Two things I wish that writers wouldn’t do:
Tell readers what, and how, they should think about their books. Believe me, I understand the impulse. One of the hardest things to accept, if you’re a writer, is that once your story is out there loose in the world, you have absolutely no control over how other people incorporate it into their own heads. The readers who excoriate you for crimes you had no idea you were committing are bad enough; the ones who really like your books for reasons you find repulsive are even worse; and sometimes the urge to tell everybody that They’re Doing It Wrong becomes well-nigh insurmountable.
Go back and rewrite their earlier works to make them better. I can understand this impulse, as well. We all like to think that we’ve improved in our art since we started working at it, and our novice-writer gaucheries can make us wince. But rewriting one’s early stuff to bring it up to standard doesn’t usually improve it enough to make it worth the loss of the energy and reckless endeavor that often characterize newbie work. (I know there are things that I tried to do, and at least came close to carrying off, in my early stuff that I wouldn’t attempt to do now because I know how low the odds are for success.)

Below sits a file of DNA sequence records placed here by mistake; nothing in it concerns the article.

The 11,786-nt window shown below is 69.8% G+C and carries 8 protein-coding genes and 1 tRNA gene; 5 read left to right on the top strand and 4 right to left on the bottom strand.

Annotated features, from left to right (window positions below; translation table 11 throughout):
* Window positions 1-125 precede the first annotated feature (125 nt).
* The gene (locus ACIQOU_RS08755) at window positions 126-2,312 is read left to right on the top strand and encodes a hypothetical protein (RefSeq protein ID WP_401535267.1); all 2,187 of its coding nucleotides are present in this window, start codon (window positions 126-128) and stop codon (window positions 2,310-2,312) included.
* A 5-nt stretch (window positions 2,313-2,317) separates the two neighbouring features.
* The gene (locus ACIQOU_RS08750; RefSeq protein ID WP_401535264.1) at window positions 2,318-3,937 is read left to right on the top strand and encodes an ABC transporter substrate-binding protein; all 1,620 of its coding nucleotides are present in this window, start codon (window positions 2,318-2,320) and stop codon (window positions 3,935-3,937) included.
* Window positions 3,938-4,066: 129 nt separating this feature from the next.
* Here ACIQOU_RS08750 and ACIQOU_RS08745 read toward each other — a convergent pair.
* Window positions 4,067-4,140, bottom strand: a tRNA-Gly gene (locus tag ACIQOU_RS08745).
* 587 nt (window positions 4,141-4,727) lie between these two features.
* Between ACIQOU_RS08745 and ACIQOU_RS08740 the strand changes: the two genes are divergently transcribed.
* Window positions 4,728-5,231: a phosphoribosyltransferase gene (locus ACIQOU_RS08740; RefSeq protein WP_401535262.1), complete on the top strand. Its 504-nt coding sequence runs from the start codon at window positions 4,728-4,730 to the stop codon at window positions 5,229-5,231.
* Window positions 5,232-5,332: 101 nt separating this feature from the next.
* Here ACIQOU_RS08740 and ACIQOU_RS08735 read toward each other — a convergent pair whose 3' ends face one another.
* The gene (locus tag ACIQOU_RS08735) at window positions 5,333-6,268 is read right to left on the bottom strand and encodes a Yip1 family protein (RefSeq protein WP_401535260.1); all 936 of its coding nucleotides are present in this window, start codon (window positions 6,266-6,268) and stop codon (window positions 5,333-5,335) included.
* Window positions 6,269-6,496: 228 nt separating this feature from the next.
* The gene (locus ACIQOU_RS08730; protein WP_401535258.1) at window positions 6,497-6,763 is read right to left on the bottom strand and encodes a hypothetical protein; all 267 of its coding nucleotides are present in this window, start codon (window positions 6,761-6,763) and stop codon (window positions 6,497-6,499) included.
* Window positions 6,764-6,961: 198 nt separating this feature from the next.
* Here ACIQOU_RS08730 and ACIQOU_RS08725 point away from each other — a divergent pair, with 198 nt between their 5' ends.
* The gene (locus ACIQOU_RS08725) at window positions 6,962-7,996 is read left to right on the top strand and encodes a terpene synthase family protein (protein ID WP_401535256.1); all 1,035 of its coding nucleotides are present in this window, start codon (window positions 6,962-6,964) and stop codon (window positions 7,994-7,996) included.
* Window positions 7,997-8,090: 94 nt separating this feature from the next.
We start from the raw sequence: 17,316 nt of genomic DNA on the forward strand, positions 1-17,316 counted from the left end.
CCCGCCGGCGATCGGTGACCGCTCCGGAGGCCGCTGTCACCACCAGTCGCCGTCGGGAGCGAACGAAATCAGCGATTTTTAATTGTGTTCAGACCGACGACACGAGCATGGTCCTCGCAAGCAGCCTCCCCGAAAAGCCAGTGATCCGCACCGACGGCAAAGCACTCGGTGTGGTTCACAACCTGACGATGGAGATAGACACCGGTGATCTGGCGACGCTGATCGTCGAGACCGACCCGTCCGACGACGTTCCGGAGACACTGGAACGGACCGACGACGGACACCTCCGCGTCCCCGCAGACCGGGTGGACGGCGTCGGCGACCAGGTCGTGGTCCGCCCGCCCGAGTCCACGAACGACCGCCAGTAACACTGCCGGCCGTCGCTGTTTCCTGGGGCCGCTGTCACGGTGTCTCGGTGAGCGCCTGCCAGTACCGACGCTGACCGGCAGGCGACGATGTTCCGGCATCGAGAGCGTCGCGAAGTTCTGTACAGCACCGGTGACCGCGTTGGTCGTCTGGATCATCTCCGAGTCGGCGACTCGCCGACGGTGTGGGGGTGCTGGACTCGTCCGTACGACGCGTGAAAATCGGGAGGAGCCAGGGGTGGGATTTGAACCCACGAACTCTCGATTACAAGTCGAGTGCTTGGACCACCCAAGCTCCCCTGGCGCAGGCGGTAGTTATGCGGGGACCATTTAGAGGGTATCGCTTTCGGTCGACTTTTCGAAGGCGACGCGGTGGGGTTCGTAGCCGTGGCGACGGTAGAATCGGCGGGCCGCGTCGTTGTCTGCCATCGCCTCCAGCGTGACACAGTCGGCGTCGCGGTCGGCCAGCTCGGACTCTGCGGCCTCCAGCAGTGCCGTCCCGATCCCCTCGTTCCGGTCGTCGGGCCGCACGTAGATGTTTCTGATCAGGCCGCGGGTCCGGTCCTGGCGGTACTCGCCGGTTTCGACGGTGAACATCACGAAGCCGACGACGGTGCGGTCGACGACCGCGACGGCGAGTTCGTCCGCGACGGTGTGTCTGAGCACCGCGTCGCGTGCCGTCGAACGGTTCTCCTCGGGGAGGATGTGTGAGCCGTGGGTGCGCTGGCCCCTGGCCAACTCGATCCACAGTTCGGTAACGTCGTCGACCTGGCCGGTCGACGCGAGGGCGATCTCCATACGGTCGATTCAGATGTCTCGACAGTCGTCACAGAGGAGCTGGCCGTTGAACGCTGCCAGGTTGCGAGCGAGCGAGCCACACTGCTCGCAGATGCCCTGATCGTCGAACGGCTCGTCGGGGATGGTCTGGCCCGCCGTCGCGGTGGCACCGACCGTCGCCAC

As for writers who go back and revise their earlier work to bring it more into line with their later political or philosophical convictions . . . they depress me. Sure, you don’t think that way now, I want to say to them; but an earlier version of you once did. Trying to bring those thoughts and words around to the current standard always strikes me as like trying to kill that earlier you.
2 thoughts on “If Wishes Were Horses”
I quite like reading what authors intended when they wrote something, but in the same way as I enjoy any other review of a book. However, having had people compliment a subtext in my work that I did not consciously put in there, I fully agree that the writer of a work should not expect a privilege in saying what is and is not there in the book.
Rewriting can be done, but to be done well usually involves turning the work into something else rather than polishing; I have rebuilt some of my unpublished early works from the ground up but only one of them was the same story at the end.
“Subtext” does not and can not exist.